[xv] Op. cit. “Horizon Organic Holding Corporation History.”  (Document 321)

[xvi] “Eating Well;A New Goal Beyond Organic: ‘Clean Food’,” by Marian Burros.  Published in The New York Times, February 7, 1996.  Accessed April 24, 2013 at http://www.nytimes.com/1996/02/07/garden/eating-well-a-new-goal-beyond-organic-clean-food.html. (Document 323)

[xvii] As quoted in “George Siemon Surprised to Use Business for Environmental Change,” by Camille Jensen.  Posted on SVN.org.  Accessed March 9, 2013 at http://svn.org/george-siemon-surprised-to-use-business-for-environmental-change. (Document 254)

[xviii] “Case Study: Could Organic Valley Thrive Without Wal-Mart?” by Kermit Pattison.  Published in Inc., July 1, 2007.  Accessed April 25, 2013 at http://www.inc.com/magazine/20070701/casestudy.html, and Op. cit. “George Siemon Surprised to Use Business for Environmental Change.” (Document 325 and Document 254)

[xix] Ibid “Case Study”

[xx] “Organic Valley to Celebrate 25th Anniversary.”  Posted on organicvalley.com, accessed January 14, 2013 at http://www.organicvalley.coop/newsroom/press-releases/details/article/organic-valley-to-celebrate-25th-anniversary/. (Document 112)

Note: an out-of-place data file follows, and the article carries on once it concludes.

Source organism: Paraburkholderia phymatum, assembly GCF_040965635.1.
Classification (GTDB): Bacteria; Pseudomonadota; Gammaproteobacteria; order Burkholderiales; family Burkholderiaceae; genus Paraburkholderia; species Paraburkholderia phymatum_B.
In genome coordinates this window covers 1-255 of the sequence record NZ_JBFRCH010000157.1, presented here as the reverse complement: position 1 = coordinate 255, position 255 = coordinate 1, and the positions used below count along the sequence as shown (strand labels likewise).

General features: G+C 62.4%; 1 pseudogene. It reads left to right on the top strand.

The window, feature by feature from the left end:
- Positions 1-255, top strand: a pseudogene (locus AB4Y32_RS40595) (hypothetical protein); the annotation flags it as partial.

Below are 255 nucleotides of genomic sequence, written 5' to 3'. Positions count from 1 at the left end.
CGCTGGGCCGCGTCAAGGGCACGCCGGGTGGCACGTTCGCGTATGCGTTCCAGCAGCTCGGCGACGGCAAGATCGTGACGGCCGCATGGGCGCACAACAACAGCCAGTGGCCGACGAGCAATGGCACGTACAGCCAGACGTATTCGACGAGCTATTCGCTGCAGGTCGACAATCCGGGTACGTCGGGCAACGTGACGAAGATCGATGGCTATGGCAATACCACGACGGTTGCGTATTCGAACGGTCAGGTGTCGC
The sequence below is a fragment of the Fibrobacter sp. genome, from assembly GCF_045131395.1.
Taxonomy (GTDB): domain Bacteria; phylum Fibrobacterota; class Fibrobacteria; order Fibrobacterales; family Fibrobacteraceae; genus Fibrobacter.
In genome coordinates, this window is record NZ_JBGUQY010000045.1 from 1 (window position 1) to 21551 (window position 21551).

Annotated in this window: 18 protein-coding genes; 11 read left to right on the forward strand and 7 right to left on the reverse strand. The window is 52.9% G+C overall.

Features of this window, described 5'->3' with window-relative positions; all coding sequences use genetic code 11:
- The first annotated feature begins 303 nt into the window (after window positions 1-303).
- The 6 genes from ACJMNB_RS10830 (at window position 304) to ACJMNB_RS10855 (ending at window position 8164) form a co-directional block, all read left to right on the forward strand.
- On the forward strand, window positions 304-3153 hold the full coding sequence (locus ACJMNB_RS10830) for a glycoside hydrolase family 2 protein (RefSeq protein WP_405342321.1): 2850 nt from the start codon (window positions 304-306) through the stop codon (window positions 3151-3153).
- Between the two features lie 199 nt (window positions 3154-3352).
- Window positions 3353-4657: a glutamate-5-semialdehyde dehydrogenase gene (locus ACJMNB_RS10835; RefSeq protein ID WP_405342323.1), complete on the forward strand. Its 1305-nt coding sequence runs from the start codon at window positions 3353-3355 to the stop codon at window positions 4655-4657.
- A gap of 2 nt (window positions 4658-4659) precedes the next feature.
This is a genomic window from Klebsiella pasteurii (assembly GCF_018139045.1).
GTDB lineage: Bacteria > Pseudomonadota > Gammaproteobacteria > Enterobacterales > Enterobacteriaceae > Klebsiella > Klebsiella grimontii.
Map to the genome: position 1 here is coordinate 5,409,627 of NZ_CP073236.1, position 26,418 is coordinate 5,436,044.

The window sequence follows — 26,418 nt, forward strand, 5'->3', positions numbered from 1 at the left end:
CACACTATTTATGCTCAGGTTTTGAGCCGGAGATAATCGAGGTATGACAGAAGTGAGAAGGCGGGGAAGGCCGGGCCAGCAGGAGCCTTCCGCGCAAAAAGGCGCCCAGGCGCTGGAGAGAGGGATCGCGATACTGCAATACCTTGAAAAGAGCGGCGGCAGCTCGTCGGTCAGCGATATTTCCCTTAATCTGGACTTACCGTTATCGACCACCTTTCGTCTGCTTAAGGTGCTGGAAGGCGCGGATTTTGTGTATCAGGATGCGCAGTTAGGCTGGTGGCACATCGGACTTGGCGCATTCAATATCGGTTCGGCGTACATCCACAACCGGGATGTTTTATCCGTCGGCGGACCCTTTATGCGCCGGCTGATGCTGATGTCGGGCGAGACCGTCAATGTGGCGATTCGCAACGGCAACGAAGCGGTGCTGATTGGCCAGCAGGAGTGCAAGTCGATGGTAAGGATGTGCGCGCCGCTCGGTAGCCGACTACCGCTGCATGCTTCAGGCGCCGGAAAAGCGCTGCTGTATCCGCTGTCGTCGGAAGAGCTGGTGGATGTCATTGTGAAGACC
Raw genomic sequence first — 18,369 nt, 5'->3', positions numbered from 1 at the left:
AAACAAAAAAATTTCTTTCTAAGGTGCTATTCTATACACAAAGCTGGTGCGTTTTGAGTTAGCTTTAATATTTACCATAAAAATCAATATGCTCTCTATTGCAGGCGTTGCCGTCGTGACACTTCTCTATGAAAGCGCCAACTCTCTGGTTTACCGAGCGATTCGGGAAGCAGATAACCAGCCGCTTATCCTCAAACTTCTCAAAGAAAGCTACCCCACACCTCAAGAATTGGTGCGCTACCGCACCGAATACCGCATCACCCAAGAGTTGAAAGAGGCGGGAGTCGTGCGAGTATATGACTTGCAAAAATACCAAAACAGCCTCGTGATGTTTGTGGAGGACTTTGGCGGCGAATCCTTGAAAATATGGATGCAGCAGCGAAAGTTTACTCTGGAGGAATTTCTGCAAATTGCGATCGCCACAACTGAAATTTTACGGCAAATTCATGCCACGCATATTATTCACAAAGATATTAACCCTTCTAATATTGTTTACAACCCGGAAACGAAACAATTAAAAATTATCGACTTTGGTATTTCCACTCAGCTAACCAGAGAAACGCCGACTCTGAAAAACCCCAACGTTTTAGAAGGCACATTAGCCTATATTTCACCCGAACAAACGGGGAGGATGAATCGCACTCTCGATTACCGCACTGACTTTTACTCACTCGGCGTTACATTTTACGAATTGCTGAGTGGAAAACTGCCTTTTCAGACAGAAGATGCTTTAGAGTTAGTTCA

[xxi] “Organic Valley Ends Challenging Year with Resiliency:  Farmer-Owned Cooperative Furthers Mission, Experiences Growth Despite Severe Drought and Farming Hardships.”  Posted on organicvalley.com, accessed January 14, 2013 at http://www.organicvalley.coop/newsroom/press-releases/details/article/organic-valley-ends-challenging-year-with-resiliency/. (Document 111)

[xxii] “Fickle Finger of Fat; Nabisco Gives In as Consumers Shun Snackwell’s, Demanding Taste,” by Constance L. Hays.  Published in The New York Times, May 1, 1998.  Accessed April 25, 2013 at http://www.nytimes.com/1998/05/01/business/fickle-finger-fat-nabisco-gives-consumers-shun-snackwell-s-demanding-taste.html?pagewanted=all&src=pm. (Document 327)

[xxiii] Op, cit. The Food Chronology, page 709.

[xxiv] “Low-Fat Food: Feeding Frenzy For Marketers,” by Glenn Collins.  Published in The New York Times, September 27, 1995.  Accessed April 25, 2013 at http://www.nytimes.com/1995/09/27/business/low-fat-food-feeding-frenzy-for-marketers.html?pagewanted=all&src=pm. (Document 328)

[xxv] Op. cit. “Fickle Finger of Fat.” (Document 327)

[xxvi] “And Then There Was the Food,” by Kim Severson.  Published in The New York Times, September 30, 2008.  Accessed April 25, 2013 at http://www.nytimes.com/2008/10/01/dining/01paul.html?n=Top%2fReference%2fTimes%20Topics%2fPeople%2fN%2fNewman%2c%20Paul. (Document 329)

[xxvii] Ibid. (Document 329)

[xxviii] “Fortune Frookies,” by Dan Chu.  Published in People, September 30, 1991, Volume 36, Number 12.  Accessed December 7, 2012 at http://www.people.com/people/archive/article/0,,20110948,00.html.

[xxix] “Worth it!” by Joe Mullich.  Posted on joemullich.com.  Accessed December 7, 2012 at  http://www.joemullich.com/article6.htm. (Document 68)